L-188 From United States of America, joined Jul 1999, 29367 posts, RR: 61 Posted (9 years 11 months 3 weeks 2 hours ago) and read 1374 times:
Nope folks, not making that up.
The perennial holder of the top ranking of the best country to live in, Canada has been bumped from third place all the way down to eight. It had been the holder of the top spot for many years until bumped by Norway and Sweden last year.
This is according to the United Nations Human Development Index, which is included as part of the 2003 Human Development Report.
Factors lowering Canada's score was a lack of doctors per 100,000 people compared with other countries, decreasing GDP, and higher unemployment.
This years offical rankings for as as follows.
5. The Netherlands
Needless to say, the opposition parties up there are going to have a field day, taking shots at Creitians leadership. After all Brian Mulroney's government was the one that got Canada the Number 1 spot on the list many moons ago.
Just something else the liberals have pissed away in the southlands, eh?
BO__einG From Canada, joined Apr 2000, 2760 posts, RR: 20 Reply 1, posted (9 years 11 months 2 weeks 6 days 22 hours ago) and read 1338 times:
I heard about that as well. Quite surprising after all these years with Canada being on top.
I can understand Icelands high rank due to the fact that this country is basically all Hyrdrogen when it comes to energy. Very little to no pollutants except cars and planes I guess.
Norway has Kristanna Loken, thats why that country got number 1! If anybody that hot can be from this country, I would sure like to move down there. There may be more Kristannas..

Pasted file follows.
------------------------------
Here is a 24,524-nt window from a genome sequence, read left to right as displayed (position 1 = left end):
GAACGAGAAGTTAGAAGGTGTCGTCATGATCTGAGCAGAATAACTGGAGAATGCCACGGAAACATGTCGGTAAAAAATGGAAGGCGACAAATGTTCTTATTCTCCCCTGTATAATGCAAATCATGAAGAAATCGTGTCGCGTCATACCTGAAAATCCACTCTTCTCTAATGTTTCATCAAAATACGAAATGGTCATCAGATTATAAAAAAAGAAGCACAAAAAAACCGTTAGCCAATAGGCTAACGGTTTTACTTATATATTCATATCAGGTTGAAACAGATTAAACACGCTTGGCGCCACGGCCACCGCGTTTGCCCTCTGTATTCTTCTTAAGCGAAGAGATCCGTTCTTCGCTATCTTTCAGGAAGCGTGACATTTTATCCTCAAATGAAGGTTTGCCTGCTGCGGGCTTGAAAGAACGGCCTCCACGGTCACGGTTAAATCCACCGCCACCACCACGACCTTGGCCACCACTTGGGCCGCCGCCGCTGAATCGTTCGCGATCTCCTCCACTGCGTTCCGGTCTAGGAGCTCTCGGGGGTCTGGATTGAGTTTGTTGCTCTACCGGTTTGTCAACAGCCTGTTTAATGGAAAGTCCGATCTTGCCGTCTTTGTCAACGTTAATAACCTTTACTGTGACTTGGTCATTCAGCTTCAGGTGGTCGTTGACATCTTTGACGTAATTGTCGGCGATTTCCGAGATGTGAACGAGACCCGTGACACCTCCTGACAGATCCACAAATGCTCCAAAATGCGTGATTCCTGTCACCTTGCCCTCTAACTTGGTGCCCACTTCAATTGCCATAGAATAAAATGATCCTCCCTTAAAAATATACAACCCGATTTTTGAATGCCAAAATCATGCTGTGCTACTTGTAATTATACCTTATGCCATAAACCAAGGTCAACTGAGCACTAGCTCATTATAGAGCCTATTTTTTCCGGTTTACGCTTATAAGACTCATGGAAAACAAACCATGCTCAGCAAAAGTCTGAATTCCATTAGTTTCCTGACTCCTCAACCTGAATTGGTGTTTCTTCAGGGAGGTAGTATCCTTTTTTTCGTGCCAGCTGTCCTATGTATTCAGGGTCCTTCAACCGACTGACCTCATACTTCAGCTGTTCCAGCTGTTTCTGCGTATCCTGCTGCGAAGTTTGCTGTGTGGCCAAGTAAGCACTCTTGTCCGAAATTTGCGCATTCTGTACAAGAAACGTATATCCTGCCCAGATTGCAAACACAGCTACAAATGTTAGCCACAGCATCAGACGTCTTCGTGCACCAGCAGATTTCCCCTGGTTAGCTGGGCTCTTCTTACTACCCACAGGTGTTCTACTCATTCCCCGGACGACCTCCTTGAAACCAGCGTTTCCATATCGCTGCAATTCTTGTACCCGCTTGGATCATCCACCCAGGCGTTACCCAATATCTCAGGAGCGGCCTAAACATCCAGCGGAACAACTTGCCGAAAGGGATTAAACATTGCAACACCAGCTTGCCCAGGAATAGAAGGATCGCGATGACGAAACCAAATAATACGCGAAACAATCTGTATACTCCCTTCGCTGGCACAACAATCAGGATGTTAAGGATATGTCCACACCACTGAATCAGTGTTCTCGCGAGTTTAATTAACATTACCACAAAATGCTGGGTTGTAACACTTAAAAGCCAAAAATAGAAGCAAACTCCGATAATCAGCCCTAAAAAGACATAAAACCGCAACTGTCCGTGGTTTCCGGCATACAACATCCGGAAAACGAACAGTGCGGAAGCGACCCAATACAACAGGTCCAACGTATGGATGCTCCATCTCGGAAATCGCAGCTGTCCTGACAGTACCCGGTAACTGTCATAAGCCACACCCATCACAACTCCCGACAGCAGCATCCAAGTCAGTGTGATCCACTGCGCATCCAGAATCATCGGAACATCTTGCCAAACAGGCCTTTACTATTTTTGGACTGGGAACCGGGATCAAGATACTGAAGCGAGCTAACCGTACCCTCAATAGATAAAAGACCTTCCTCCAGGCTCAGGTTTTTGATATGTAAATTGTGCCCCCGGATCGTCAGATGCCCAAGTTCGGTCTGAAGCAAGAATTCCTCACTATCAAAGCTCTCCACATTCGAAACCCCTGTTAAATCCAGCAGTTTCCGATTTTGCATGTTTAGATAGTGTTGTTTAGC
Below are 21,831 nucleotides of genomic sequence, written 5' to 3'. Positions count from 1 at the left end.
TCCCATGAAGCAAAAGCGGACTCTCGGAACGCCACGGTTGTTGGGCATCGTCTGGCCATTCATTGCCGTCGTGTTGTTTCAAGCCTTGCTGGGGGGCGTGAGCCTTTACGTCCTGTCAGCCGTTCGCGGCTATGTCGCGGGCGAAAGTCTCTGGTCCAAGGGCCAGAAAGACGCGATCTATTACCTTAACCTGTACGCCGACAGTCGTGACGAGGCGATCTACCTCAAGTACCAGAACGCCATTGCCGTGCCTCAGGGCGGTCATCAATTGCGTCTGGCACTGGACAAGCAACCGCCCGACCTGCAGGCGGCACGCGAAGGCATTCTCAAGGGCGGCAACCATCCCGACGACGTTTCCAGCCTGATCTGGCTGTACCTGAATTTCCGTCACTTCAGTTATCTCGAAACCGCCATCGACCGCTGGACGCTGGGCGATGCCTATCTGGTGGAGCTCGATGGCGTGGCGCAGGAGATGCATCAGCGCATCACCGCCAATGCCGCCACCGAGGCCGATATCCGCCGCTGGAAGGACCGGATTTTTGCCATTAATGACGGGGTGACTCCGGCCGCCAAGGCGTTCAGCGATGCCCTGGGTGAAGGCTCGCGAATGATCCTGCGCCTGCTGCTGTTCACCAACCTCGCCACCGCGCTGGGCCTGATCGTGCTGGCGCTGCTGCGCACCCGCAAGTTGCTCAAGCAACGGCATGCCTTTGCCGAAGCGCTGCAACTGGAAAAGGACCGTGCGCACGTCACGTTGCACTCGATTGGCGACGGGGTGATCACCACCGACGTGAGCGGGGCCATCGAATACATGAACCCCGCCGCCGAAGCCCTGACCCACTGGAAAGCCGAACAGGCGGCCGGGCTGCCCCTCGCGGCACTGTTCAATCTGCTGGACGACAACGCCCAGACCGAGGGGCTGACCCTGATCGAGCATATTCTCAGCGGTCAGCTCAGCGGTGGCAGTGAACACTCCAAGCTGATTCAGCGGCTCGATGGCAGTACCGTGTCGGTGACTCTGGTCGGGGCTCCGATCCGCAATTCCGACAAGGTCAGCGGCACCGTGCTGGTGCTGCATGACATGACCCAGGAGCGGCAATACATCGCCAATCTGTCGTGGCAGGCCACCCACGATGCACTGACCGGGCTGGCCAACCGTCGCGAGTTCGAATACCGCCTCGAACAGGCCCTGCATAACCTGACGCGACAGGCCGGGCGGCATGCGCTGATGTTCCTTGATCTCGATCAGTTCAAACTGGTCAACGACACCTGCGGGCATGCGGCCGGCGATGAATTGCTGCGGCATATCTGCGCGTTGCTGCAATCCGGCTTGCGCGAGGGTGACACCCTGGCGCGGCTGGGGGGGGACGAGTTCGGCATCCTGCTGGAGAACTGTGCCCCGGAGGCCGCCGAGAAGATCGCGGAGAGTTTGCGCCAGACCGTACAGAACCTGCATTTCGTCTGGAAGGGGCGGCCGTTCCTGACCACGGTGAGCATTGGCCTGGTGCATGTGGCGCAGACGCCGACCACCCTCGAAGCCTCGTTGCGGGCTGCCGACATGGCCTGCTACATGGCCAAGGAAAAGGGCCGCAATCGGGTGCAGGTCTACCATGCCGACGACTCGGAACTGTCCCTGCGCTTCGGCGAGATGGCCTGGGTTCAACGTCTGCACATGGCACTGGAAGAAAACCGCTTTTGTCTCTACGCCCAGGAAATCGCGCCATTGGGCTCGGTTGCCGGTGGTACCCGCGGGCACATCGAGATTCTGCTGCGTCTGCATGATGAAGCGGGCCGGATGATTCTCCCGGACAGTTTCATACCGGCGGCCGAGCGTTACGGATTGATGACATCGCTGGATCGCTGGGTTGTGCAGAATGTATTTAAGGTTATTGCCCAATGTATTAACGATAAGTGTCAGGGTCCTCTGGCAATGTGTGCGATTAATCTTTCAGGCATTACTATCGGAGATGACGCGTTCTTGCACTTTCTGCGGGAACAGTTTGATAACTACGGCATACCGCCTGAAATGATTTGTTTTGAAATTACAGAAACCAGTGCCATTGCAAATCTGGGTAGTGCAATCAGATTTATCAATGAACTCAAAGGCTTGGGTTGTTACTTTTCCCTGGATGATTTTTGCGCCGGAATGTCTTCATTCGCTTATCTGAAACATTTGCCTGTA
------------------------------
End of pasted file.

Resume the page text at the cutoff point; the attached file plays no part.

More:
Interesting how even the US beat Canada. Course US is larger in economy, GDP and GN, but I guess somenow these and a few other things such as high security perhaps gave it a better spot.
I think the recent events like SARS outbreak, Bad Cow disease and West nile Virus may have played a part in making canada more undesirable to live.
Expanding my global domination one spotter at a time..
Lstc From Canada, joined Jun 2003, 320 posts, RR: 0 Reply 5, posted (9 years 11 months 2 weeks 6 days 21 hours ago) and read 1312 times:
Lack of doctors? Canadians enjoy several benifits from our healthcare system including longer life, lower infant mortality, universal access and less costly healthcare than the US does. The fact that we do it all with fewer doctors is quite a feat.
Also, the study is based on data that's 2 years old. I know for a fact that Canada's economy is on a roll and our employment numbers are far better than the US's at the moment.
Qb001 From Canada, joined Apr 2000, 2053 posts, RR: 4 Reply 8, posted (9 years 11 months 2 weeks 6 days 21 hours ago) and read 1301 times:
I never thought I'd agree with L-188, but he's absolutely right: Brian Mulroney was a much better PM than Jean Chrétien. To tell you how bad Jean Chrétien is, I'd say that Jean Chrétien is to Canada what Dubya is to the US; that's how bad he is. No vision, no integrity, cynical, hijacked the political institutions for his own good, etc.
As a Canadian, there's nothing to be proud of in this drop. But, as a die-hard opponent to the Liberal Party of Canada, for sure I will rub their nose in, considering how they used that report for their own good when Canada was still ranked number one.
Can't wait to read the final report to see exactly what went wrong.
Never let the facts get in the way of a good theory.
Qb001 From Canada, joined Apr 2000, 2053 posts, RR: 4 Reply 11, posted (9 years 11 months 2 weeks 6 days 20 hours ago) and read 1286 times:
Granted, Mulroney was not a saint. He did his fair share of stupid moves to take away the credibility of our political institutions, hence increasing the cynism of the population.